|Era||Late 1960s, 1970s|
|Known Names||Super-Realism New Realism Sharp Focus Realism Hyper Realism|
Photorealism is an art movement in which artists duplicate photographs on canvases. Either one or more photographs may be used for information gathering. The movement became popular in the late 1960s and early 1970s.
Photorealist artists base their artwork on photographs, making it look as true to the photo as possible. Photorealism, otherwise known as Super-Realism, is an art movement that was popularized in the United States in the late 1960s and early 1970s. The movement was a rise against Minimalism and Abstract Expressionism, which involved a spontaneous use of paints and no preplanning of what the work would look like. Photorealists also tried to set themselves apart from American Realists. Photorealism art requires meticulous planning and dedicated replication of the original photograph. Photorealists typically portray common, everyday objects or scenery and commercial or advertising imagery in their work, and they express a nostalgic bent. Photorealism art is a spinoff of the Pop Art movement, which also revolves around commercial life and everyday scenes. Whereas Pop Artists expressed the absurdity of the images their artwork portrayed, though, Photorealists sought to exalt the images. John Baeder’s diner paintings, such as Mozella’s Diner and Scott’s Bridge Diner, and Charles Bell’s Gumballs II are examples of typical Super-Realism. Photorealist painters normally hand paint or use an airbrush in their works, which tend to be very large. In order to resemble actual photographs, the finished work must have a smooth surface free of visible brushwork. Ralph Goings demonstrates the use of painting and finishing with airbrushing in Airstream(1970), Paul’s Corner Cushion(1970) and Donut(1995). Artists employ various techniques to achieve the final look of a photograph. For instance, Audrey Flack used slides of images projected onto the canvases to be painted, as seen in Crayola(1972 and 1973) and Wheel of Fortune(1977 and 1978). Artist Chuck Close used a pencil grid for scale and sketched pictures of his friends with an airbrush. The first of his works were black-and-white pieces, such as Frank(1969) and Big Self Portrait(1967 and 1968). He began using color in 1970. Louis K. Meisel coined the term Photorealism in 1969, and it was first printed for the show Twenty-Two Realists in a Whitney Museum catalogue in 1970. Other less-used terms are New Realism, Sharp Focus Realism and Hyper Realism. Some argue these are actually offshoots of the original and that a true Photorealist portrait makes the viewer aware that it is a painting and not a photograph. Two years after Meisel named the movement, he was asked to define it by Stuart M. Speiser. Speiser had accumulated a large collection, which was later named Photo-Realism 1973: The Stuart M. Speiser Collectionfor a traveling show. The collection was given to the Smithsonian in 1978, and the Smithsonian features the collection in several of its museums. According to Meisel’s definition, five conditions must be met: A photo and a camera are used to gather information. The information is transferred to a canvas by use of a mechanical or semimechanical means. Through technical ability, the finished work must appear to be a photograph. The work must have been exhibited by a Photorealist by 1972. The Photorealist had to devote at least five years to this type of art.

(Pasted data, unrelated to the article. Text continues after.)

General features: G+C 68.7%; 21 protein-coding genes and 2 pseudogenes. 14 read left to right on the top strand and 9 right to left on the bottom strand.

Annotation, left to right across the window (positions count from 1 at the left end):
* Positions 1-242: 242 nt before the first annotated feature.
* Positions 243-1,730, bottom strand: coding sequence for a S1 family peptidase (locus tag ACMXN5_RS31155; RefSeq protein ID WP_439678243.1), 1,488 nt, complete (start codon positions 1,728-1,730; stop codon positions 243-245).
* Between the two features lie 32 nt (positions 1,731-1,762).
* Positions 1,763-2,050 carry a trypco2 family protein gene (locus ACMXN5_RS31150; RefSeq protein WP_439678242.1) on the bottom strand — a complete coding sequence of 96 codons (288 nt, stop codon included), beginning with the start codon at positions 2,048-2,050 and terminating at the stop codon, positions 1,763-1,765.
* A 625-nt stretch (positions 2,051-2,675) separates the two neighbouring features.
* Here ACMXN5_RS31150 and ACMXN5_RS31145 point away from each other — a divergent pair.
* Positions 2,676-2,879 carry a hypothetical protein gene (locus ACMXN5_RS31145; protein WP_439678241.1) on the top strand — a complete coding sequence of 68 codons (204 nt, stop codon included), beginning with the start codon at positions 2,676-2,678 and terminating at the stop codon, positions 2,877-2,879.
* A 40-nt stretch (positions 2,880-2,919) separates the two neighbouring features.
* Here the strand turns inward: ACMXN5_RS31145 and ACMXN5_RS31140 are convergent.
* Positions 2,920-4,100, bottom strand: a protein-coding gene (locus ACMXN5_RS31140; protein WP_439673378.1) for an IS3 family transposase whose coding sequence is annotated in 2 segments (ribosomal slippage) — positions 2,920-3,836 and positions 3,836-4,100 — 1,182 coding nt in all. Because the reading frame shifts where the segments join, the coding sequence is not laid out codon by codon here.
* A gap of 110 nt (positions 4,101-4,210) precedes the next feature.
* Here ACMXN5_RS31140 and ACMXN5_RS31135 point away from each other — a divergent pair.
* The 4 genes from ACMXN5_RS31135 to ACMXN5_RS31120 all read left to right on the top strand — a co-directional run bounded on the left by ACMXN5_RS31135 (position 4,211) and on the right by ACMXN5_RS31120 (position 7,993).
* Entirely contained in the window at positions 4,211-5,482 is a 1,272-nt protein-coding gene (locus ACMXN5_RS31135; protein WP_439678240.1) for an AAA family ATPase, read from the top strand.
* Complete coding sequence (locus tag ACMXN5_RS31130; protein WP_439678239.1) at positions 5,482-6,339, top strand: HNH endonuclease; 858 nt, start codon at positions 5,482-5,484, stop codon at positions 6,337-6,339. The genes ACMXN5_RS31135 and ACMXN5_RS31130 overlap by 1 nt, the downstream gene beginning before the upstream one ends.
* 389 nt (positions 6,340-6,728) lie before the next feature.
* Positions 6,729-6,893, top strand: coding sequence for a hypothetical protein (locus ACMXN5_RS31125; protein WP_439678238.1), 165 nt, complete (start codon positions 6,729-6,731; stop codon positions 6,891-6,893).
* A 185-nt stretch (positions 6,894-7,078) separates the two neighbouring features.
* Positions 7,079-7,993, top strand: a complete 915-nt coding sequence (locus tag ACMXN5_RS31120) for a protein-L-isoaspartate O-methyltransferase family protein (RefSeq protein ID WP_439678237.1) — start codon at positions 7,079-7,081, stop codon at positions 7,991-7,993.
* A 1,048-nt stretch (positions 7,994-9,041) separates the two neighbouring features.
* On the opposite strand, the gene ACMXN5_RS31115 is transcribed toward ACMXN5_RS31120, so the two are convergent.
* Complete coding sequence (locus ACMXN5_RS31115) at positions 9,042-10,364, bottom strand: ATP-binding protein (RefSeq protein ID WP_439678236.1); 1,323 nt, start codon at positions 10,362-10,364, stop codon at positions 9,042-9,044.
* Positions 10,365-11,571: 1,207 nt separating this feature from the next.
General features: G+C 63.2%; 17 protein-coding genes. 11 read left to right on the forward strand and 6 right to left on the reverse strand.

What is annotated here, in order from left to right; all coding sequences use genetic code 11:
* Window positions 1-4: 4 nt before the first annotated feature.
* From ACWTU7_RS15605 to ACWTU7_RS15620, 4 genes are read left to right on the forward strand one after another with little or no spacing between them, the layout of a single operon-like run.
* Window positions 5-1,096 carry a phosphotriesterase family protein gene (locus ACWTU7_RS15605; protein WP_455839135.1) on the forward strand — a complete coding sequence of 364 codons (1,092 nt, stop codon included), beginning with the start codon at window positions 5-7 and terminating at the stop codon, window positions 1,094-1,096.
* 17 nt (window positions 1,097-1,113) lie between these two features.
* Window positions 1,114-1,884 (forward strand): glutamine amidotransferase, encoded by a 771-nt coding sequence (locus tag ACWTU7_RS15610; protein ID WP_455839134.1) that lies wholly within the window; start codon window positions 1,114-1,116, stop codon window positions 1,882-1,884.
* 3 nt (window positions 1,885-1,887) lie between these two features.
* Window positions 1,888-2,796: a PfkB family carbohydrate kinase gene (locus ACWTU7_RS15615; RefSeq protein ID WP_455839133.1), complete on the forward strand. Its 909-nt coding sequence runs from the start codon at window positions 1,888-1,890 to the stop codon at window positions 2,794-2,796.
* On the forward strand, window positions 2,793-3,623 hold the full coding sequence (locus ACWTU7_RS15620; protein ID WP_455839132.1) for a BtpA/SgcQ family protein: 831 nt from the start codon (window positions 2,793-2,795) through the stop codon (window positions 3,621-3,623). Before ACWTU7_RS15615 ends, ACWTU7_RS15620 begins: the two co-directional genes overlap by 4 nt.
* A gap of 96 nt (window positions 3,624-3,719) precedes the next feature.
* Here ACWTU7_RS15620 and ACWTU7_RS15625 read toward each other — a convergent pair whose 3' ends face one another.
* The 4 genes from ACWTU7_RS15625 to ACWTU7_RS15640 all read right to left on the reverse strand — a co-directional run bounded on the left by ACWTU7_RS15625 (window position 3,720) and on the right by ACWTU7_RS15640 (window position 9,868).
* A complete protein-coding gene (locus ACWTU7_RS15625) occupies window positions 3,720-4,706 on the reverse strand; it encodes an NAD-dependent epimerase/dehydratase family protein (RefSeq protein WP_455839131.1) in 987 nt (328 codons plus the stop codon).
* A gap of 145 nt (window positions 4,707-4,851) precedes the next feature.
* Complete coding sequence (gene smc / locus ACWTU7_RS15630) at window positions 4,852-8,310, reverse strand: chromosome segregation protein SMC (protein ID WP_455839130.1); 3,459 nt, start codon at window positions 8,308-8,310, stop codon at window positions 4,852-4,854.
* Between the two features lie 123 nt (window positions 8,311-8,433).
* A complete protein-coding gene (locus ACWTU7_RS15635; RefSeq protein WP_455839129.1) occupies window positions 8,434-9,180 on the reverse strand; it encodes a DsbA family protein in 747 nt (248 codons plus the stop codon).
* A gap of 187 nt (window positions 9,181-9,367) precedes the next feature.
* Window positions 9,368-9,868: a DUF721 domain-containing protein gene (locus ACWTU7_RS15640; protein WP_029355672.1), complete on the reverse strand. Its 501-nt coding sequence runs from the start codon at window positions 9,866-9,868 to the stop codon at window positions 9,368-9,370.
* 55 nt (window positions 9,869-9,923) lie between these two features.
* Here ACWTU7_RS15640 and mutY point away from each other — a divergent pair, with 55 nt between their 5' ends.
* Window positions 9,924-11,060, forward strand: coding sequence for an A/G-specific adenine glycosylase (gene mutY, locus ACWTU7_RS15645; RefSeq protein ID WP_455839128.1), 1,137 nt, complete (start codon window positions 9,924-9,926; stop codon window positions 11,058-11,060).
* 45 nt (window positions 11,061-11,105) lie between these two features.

- Young Shopper, Duane Hanson, 1973
- Supreme Hardware, Richard Estes, 1974
- Self-Portrait Chuck Close, Chuck Thomas Close, 1977
- ’61 Pontiac FAME, Robert Bechtle, 1968 and 1969
- Macarena Esperanza, Audrey Flack, 1971